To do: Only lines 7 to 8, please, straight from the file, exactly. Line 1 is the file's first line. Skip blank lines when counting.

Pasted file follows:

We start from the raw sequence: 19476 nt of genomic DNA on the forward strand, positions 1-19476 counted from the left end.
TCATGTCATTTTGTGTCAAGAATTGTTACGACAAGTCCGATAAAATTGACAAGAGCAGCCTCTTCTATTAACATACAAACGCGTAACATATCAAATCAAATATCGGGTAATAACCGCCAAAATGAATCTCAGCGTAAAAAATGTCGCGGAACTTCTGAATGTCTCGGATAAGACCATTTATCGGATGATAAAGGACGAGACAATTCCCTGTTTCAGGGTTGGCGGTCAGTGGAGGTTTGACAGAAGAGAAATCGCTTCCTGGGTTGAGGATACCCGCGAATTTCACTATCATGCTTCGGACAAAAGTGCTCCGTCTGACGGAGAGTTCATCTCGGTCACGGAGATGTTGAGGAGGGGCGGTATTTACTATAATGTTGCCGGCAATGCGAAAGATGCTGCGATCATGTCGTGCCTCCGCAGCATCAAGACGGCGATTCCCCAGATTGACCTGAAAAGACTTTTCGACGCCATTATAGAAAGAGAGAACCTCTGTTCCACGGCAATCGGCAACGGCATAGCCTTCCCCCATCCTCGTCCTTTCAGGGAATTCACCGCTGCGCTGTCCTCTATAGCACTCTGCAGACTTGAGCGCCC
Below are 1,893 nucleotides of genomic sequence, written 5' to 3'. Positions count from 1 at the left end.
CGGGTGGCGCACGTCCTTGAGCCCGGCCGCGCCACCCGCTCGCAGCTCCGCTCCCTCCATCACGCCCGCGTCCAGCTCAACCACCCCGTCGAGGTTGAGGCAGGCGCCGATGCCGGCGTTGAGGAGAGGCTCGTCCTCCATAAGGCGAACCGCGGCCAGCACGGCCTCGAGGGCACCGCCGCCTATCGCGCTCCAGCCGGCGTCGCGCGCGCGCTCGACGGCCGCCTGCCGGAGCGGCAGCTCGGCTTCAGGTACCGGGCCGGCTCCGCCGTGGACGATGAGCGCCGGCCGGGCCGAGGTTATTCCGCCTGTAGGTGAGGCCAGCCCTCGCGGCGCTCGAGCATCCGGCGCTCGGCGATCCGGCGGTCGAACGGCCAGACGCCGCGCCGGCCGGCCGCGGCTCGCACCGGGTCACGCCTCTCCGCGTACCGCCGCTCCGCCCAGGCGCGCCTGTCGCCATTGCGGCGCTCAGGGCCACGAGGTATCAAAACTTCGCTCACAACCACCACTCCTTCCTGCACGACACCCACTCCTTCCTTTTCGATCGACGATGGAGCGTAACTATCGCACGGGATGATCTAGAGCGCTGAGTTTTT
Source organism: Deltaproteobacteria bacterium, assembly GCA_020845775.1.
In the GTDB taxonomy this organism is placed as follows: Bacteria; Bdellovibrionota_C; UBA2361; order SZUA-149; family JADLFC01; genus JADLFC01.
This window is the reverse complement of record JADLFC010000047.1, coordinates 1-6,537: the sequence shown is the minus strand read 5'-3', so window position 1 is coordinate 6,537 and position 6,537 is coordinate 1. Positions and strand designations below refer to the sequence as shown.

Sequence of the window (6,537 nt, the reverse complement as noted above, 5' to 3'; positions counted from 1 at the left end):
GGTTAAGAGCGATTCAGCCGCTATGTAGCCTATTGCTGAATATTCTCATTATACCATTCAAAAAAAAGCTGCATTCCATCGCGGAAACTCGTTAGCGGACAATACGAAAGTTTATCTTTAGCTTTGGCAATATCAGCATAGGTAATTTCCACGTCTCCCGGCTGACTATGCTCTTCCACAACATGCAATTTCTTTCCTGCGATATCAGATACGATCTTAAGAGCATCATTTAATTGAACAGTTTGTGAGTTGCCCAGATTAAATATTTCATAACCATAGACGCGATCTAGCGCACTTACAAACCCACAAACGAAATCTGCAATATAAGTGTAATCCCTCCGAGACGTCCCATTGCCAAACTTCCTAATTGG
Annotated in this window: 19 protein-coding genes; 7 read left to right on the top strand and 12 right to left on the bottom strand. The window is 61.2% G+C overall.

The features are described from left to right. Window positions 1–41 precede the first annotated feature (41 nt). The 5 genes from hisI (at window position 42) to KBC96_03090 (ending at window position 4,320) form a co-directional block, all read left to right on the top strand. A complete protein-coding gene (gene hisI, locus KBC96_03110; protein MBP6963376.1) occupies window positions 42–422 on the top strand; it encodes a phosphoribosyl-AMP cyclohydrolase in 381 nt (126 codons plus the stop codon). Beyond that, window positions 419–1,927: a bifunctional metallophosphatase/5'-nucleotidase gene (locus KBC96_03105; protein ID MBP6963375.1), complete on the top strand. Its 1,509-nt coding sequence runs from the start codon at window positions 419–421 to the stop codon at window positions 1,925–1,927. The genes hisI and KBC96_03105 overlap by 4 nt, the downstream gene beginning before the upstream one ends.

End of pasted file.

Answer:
This window is the reverse complement of record JADLFC010000047.1, coordinates 1-6,537: the sequence shown is the minus strand read 5'-3', so window position 1 is coordinate 6,537 and position 6,537 is coordinate 1. Positions and strand designations below refer to the sequence as shown.

Sequence of the window (6,537 nt, the reverse complement as noted above, 5' to 3'; positions counted from 1 at the left end):